Attend…a REALLY GOOD tale.

Posted in ACTING ONSTAGE, DIRECTING FOR THE STAGE, FAITH, FAMILY and FUN, THE HIGH SCHOOL THEATRE CLASSROOM with tags , , , , , , , , , , , , , , , , , , , on December 9, 2014 by erikball123

I believe the role of a Lutheran teacher is to foster a relationship of trust and mutual respect with a student so that they (collectively) can take advantage of academic, social and religious information, skill sets and opportunities to the fullest. It is then the Lutheran teacher’s job to provide an opportunity for the student to demonstrate their understanding of the topic through practical application or performance.

Enter drama teacher, stage left.

The school where I teach and direct will offer SWEENEY TODD as part of next year’s season. The musical by Stephen Sondheim (American theatrical composer, and arguably one of the most influential composers of the last three decades) and Hugh Wheeler (book writer) is one of the most celebrated musicals of all time, garnishing a veritable trunkful of top honors including the Tony Award – Best Musical, the Drama Desk Award – Best Musical, and the Olivier Award – Best Musical (a feat that not even the likes of THE PHANTOM OF THE OPERA or LES MISERABLES could accomplish.) It is a tale of a Victorian-era, London barber, Benjamin Barker, who is incarcerated for life under a false charge, so that a tyrannical judge may covet his wife. Barker, now 15 years later and a pale fragment of the man he once was, escapes back to London hoping to find a loving wife and child, but finds, that the city has changed, in much the same way he has. Finding out through an accomplice Mrs. Lovett, who owns a meat pie shop under his old barber shop, he finds that his wife is now dead and his daughter is being held as a ward in the same Judge’s care. Focused on revenge, Barker, who adopts the alias Sweeney Todd, seeks revenge, and cooks his victims in Lovett’s meat pies…and through a course of sub-plot twists and turns, finds that in the end, love and the cruelties of this world have blinded him. It is a poignant, humorous (oddly enough), telling and relatable tale that audiences love to be a part of. (Much in the same way 13 year-old boys root for the bad guy during a WWE wrestling match. Macho Man Randy Savage was always my favorite.) There is a savageness to the elements of the story….but we all know that wrestling is fake.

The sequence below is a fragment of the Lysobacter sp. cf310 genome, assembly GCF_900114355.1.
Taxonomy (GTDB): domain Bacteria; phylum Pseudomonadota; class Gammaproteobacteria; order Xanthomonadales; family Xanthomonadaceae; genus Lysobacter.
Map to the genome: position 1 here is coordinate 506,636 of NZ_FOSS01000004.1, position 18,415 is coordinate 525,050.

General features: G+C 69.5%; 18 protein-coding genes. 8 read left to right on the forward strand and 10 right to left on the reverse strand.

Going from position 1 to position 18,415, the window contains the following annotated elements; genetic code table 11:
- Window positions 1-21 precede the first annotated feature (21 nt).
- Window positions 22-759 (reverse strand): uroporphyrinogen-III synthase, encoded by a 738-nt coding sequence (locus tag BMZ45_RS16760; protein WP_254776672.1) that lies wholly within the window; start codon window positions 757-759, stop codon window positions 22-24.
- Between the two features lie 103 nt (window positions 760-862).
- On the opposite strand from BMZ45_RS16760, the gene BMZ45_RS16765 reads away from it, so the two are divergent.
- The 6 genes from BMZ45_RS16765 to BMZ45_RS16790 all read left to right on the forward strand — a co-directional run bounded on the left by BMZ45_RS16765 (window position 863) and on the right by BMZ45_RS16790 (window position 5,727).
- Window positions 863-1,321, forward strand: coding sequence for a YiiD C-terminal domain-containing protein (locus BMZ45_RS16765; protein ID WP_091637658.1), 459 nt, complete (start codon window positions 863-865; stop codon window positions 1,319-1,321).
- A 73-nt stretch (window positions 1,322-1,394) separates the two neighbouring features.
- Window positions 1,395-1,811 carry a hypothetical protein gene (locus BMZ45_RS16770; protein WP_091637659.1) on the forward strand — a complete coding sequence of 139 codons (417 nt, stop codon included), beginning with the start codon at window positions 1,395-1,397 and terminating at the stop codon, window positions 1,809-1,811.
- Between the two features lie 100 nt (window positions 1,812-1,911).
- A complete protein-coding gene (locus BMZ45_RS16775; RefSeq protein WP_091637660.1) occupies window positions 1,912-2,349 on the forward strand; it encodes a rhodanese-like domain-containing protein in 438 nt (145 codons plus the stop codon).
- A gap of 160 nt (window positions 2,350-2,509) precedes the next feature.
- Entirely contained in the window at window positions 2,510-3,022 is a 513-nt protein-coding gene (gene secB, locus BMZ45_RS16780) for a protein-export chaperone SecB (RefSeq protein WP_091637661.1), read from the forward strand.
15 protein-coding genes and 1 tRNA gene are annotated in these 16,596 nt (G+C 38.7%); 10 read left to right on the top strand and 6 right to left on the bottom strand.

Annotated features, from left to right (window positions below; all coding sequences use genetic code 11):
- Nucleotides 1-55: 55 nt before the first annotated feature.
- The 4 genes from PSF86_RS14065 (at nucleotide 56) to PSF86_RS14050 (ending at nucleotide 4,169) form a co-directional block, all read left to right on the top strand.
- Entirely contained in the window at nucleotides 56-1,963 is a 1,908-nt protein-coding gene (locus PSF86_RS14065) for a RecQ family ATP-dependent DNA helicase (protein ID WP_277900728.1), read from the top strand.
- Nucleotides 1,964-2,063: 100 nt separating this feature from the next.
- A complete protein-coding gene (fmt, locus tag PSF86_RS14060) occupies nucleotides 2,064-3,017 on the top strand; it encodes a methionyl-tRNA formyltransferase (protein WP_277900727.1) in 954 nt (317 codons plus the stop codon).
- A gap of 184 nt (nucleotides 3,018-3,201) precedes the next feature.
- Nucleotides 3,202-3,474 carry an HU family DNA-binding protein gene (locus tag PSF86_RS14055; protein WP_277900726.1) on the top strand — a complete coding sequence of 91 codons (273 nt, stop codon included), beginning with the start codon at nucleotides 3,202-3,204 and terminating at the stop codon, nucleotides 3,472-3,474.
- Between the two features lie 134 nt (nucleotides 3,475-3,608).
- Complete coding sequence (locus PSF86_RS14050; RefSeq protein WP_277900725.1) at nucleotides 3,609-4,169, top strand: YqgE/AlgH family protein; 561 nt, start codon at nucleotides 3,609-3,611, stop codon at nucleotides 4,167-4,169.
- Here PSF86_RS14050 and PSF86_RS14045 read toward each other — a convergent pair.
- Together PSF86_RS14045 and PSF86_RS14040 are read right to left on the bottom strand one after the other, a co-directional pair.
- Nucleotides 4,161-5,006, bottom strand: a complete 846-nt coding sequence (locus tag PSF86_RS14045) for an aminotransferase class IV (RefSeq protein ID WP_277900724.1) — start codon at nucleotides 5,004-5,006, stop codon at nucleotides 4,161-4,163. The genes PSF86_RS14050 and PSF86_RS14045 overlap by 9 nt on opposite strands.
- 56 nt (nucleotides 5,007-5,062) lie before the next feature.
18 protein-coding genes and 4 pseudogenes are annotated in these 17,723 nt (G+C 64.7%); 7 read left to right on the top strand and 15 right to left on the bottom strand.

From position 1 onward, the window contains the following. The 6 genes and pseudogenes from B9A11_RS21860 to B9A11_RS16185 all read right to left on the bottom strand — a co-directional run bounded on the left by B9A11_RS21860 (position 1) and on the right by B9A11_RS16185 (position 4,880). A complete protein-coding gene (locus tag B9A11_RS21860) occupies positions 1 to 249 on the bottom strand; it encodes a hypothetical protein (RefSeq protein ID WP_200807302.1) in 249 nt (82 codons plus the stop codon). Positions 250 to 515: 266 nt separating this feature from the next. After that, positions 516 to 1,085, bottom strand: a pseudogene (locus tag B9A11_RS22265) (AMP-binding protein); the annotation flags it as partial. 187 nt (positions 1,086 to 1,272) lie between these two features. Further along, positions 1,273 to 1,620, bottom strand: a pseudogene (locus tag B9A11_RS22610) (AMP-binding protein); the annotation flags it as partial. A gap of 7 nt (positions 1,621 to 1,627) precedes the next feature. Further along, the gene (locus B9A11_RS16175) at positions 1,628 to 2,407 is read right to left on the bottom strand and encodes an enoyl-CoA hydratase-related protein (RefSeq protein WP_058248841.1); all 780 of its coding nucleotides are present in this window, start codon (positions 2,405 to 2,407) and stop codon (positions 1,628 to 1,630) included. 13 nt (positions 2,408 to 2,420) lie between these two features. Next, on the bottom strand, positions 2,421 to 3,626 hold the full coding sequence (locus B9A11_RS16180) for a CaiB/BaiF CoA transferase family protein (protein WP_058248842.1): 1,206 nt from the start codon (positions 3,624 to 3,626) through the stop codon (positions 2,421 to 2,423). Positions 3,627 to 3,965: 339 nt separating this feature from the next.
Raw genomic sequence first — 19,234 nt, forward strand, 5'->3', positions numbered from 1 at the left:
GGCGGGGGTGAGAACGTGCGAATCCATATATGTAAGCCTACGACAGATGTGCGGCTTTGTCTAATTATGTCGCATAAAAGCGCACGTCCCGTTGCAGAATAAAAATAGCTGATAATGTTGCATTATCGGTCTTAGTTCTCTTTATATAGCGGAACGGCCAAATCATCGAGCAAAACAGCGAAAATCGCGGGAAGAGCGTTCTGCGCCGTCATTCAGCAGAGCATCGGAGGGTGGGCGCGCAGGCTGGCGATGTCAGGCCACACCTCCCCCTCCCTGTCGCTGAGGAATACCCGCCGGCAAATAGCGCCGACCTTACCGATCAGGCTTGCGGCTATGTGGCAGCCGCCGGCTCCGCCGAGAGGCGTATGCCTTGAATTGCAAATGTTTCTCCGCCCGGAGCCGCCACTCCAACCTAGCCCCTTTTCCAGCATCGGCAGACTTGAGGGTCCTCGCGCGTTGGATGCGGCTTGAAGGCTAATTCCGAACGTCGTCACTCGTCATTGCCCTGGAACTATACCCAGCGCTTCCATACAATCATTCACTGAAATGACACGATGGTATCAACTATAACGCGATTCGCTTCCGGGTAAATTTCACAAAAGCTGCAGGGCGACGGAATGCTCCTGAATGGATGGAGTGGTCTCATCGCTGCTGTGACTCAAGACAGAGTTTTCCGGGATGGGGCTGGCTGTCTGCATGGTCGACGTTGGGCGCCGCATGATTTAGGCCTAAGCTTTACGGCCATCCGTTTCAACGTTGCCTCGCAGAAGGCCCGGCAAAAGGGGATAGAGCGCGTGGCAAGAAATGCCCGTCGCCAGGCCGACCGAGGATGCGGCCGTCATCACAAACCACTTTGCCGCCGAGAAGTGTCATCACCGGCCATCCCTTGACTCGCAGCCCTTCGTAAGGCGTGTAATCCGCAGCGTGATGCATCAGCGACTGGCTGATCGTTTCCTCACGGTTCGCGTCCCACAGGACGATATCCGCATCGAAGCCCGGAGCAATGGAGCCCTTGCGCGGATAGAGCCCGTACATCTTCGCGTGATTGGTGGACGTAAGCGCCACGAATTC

sweeney and lovett

George Hearn and Angela Lansbury in Broadway’s SWEENEY TODD.

 

It’s a ghost story, make no mistake about that. This generation probably won’t be so anxious to sit down to the George Hearn and Angela Lansbury broadway version, because a much more accessible Johnny Depp version (with 3D blood effects) is much more attractive. That particular version is a box-office wonder, no doubt…and I enjoyed it. But Hollywood is not the stage, and movies are not theatre. They can be theatrical…but the human element of creating a stage production is ever present that in order for Sweeney Todd to work, it absolutely must have an audience….like a courtroom full of jurors ready to put to trial this man who will plead for a second chance throughout two acts. I hope the audience judges this show. This is a “musical thriller” that invites audiences to “attend” the tale of Sweeney Todd. Not listen, not observe….”attend.” Become a part of the story. The story itself is masterfully written. I regard it as living, breathing poetry for the stage. It controls, with masterful precision, dark humor and caricatures which would appear to be as superficial as Dicken’s Ghost of Jacob Marley, and yet as real as any neglectful, self-serving icon of today’s media world. Sondheim’s music, which any theatrical scholar or theatre-lover might argue, is nothing short of genius with four-part harmonies (and a one-point, overlapping four-parts of melodies) interweaving themselves into a tapestry of a time we’ve only ever thought about. It’s twisted in the same way our perception of that particular time might be.